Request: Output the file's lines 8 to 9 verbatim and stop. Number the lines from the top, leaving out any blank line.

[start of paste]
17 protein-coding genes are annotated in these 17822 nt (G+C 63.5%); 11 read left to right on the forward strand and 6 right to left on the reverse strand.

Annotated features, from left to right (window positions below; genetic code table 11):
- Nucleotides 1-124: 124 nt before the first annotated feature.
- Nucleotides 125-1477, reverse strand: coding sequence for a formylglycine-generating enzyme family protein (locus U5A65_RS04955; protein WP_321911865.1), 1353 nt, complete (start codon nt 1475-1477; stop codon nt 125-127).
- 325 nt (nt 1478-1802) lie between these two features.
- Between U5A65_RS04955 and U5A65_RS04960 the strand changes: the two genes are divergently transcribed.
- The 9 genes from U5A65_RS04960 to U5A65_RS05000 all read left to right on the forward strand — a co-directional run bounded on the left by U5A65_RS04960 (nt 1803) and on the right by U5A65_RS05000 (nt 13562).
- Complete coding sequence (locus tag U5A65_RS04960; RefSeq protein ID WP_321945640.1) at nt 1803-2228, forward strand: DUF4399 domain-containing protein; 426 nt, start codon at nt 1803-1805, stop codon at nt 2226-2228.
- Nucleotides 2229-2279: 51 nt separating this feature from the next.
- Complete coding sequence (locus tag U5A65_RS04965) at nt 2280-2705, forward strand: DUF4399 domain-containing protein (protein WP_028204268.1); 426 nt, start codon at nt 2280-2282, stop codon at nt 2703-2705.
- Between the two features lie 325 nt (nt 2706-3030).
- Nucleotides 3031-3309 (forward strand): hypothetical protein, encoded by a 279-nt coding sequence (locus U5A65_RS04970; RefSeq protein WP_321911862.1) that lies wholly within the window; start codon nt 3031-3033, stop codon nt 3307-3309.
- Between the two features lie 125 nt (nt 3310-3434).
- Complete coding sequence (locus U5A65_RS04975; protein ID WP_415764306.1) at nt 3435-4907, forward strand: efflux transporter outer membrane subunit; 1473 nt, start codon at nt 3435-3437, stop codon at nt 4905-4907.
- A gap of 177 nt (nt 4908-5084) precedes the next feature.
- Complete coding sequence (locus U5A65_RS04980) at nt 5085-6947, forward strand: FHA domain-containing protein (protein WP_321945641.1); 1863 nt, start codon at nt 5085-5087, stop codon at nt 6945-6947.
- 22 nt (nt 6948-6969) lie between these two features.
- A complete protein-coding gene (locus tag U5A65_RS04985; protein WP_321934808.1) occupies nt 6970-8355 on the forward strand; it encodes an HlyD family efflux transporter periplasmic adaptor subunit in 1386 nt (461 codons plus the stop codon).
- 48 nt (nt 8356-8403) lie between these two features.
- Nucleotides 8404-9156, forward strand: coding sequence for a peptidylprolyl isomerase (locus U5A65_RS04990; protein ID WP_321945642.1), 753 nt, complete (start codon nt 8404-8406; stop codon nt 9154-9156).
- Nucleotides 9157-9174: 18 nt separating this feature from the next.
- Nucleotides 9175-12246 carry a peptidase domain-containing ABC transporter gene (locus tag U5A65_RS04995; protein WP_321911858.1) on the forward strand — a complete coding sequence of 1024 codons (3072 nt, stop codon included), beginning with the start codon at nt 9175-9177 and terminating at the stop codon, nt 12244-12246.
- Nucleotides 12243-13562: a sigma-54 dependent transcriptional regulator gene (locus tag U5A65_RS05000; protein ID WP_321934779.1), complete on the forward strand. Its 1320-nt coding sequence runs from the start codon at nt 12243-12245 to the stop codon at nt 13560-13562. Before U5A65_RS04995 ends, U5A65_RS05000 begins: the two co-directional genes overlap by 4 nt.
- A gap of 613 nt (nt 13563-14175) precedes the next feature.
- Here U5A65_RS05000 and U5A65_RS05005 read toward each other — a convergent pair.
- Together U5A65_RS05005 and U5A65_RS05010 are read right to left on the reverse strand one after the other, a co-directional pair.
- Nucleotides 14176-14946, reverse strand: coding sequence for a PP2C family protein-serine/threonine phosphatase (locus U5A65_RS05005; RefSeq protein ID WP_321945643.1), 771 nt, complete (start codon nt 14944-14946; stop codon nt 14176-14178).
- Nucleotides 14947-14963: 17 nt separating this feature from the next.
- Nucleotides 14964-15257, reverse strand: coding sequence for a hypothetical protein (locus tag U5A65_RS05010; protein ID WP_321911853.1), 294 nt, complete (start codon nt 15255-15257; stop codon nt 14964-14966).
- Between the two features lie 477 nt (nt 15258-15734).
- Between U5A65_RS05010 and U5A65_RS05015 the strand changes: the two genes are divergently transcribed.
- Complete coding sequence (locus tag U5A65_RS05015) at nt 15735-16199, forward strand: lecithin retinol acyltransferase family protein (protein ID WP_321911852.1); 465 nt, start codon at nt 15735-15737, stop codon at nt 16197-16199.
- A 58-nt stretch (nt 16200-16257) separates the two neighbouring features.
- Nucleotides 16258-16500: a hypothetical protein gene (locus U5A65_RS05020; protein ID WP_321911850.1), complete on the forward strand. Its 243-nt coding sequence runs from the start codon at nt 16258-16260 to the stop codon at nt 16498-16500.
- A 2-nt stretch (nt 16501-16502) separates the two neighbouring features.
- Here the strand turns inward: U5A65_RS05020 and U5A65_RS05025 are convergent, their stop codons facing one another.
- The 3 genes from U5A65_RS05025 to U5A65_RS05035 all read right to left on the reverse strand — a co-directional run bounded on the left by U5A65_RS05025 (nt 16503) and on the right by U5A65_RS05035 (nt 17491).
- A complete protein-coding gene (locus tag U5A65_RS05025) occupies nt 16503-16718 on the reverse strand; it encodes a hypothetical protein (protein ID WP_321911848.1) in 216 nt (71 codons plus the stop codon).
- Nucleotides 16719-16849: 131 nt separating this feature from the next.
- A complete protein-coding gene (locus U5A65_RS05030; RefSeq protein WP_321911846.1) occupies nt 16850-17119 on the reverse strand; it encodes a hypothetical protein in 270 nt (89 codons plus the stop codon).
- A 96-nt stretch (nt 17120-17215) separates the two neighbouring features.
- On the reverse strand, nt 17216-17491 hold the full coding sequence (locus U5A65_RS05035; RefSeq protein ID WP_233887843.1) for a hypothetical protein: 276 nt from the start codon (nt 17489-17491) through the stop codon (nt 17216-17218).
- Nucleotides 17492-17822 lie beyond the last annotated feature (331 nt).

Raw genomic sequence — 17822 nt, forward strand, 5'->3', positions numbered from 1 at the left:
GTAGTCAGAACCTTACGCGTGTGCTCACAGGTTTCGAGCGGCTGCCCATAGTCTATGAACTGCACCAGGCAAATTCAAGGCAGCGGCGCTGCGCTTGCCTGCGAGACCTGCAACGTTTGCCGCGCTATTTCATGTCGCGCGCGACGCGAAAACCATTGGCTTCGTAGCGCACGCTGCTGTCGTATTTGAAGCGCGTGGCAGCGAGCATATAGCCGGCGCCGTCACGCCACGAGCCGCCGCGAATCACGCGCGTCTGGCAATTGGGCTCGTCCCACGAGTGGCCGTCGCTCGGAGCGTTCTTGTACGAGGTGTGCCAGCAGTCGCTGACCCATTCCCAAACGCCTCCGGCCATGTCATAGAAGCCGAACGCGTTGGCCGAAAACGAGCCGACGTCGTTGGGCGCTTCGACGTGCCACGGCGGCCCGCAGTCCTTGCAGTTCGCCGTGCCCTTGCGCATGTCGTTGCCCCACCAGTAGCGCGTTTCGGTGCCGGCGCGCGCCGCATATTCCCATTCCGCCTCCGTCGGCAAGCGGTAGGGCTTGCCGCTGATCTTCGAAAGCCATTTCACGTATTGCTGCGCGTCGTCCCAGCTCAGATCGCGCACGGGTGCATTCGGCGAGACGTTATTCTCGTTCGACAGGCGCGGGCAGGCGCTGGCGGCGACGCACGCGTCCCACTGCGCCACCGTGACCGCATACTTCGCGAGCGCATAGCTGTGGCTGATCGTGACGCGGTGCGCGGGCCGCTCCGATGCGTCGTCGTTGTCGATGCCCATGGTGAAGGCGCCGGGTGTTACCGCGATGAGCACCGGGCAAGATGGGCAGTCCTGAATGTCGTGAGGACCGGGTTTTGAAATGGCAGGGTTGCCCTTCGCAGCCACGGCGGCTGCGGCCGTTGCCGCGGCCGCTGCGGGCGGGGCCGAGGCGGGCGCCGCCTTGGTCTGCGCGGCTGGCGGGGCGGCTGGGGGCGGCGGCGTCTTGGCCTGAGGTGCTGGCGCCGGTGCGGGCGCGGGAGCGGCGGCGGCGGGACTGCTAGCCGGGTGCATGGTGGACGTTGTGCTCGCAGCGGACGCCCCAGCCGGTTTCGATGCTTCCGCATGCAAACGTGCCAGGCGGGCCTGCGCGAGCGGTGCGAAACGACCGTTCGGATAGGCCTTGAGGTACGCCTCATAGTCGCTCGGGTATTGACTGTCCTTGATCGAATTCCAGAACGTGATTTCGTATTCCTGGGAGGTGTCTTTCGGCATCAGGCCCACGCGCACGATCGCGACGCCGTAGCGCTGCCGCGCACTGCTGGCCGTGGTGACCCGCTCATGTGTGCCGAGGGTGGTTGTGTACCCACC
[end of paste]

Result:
- Complete coding sequence (locus tag U5A65_RS04960; RefSeq protein ID WP_321945640.1) at nt 1803-2228, forward strand: DUF4399 domain-containing protein; 426 nt, start codon at nt 1803-1805, stop codon at nt 2226-2228.
- Nucleotides 2229-2279: 51 nt separating this feature from the next.